My apologies to subscribers overinvested in the Internet, but this has been one of the most entertaining weeks in recent memory.

For the past x-plus months, the biggest question to be answered as an equity investor was when would the mighty -- Internet-related, the nifty-30, drugs, etc. -- finally run out of momentum and let nearly everything else rally, at least on a relative basis. Last week's massive shift out of the former and into the latter in near-record volume levels was truly a magnificent display of . . . mostly silliness. But it does raise the question of whether we are witnessing a great fundamental shift in the economy.

I think not. What we are seeing here is the beginning of a giant reversion to the mean between assets with very high expectations and assets with very low expectations.

Last week was a major inflection point in the market. There was a mad grab not just for anything deemed cyclical, but for anything that had done miserably over the past year. And the big recent favorites continue to be unceremoniously dumped. As someone who traffics in the unloved and out of favor for a living, this was something I hadn't seen in two years. For the first time in a great while, I have bids that have been left in the dust.

As is often the case at major inflection points, there were few tangible reasons behind the moves other than they happened. As is always the case, there were plenty of stock answers. Commodity prices firmed modestly: Oil prices breached and held at $17 a barrel. Several industrial companies reported that business was stronger in the first quarter than the fourth and that March was much stronger than January. OK, but not exactly the stuff of legends. I was disappointed to not see one of my favorite comments of yesteryear: "Middle East and Japanese buying."

So is this for real? Has the Internet craze crossed over the great hill of speculative fever and started heading down the other side? Is the profit recession in many industrial companies over? Are we ready for small-caps? I respectively vote a resounding "yes" on the end of the Internet craze; a "probably not" on whether the profit recession is over; and another resounding, and self-serving, "yes" on small-caps.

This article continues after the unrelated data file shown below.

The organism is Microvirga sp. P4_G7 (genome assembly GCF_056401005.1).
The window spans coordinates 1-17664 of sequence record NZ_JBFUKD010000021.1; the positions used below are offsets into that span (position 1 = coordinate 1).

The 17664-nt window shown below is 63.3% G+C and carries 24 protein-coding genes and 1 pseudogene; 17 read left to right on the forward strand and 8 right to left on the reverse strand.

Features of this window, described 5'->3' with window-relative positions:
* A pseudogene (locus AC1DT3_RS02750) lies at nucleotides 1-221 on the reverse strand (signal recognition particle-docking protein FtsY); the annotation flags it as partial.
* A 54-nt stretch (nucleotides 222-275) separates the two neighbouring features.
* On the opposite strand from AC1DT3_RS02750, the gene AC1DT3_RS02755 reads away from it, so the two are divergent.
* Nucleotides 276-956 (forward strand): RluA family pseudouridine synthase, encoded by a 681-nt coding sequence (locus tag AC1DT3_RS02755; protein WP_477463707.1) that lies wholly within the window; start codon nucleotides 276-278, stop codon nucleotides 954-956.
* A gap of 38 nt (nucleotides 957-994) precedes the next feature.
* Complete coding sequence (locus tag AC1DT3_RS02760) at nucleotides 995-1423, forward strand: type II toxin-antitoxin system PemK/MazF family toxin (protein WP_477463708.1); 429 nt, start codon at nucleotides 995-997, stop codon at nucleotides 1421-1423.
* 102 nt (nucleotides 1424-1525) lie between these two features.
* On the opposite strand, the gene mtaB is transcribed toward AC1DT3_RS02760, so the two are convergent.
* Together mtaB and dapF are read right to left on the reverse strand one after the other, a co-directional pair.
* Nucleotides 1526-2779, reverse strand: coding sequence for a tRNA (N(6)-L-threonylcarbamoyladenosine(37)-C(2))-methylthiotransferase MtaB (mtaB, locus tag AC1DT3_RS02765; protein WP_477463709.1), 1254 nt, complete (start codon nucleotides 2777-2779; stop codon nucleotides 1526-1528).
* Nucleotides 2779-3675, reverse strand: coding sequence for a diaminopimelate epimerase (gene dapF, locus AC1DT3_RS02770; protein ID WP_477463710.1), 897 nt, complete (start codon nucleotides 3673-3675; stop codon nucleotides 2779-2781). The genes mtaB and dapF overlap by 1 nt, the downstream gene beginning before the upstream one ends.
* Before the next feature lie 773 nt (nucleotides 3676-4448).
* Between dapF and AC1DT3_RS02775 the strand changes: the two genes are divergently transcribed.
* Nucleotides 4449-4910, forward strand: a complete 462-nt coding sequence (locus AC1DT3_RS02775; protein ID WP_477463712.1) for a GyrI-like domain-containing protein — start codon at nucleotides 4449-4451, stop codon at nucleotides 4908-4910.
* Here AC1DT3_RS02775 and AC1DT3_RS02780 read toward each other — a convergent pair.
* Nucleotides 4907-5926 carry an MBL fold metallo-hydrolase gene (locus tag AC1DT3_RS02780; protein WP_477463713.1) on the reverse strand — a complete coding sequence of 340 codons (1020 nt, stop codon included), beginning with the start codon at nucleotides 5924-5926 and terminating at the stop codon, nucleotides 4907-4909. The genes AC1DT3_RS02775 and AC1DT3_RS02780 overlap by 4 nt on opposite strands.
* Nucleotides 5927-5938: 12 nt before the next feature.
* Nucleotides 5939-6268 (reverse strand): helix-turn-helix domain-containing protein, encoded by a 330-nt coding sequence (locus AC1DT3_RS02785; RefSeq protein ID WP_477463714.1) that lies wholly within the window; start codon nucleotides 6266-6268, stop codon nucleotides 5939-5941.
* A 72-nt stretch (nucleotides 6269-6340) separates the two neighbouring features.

For the past few years, the same disciples sat in the Temple of What's Working, greatly outnumbered by the equally worthy but huddled, impoverished masses sitting outside. Everyone saw the greatest spreads in the postwar era between value and growth and between large- and small-cap, but very few made a move to swap camps. Those who did were generally punished. Value and small-cap managers in the institutional world are being dumped in favor of nearly anything, and there are billions of dollars in liquidations out of mutual funds. This is a self-perpetuating cycle that

has

to end as all self-perpetuating cycles do. It's that little element of "when" that usually manages to elude one's desperate grasp.

Yet there have been plenty of signs besides the growing absurdity of the numbers. How about Vanguard's

(VWNDX) - Get Report

Windsor fund manager, one of the biggest value-oriented funds stuffed to the brim with

Union Carbide

-like

(UK)

names, getting half-canned (they

added another management firm) just a few weeks before this move? Or the many lunches with friends who are whining about the performance of the value-oriented

Neuberger Berman

mutual funds I told them to buy with their 25K. (They forced me to open ours!)

Or

Merrill Lynch

(MER)

recently bringing on a bullish Internet analyst from

Oppenheimer

at a top-dollar number to replace its recently exited bearish one. It would be a lot of fun to see the bonuses of different Wall Street analysts and how that would surely inversely correlate with future stock performance.

Or

DuPont

(DD) - Get Report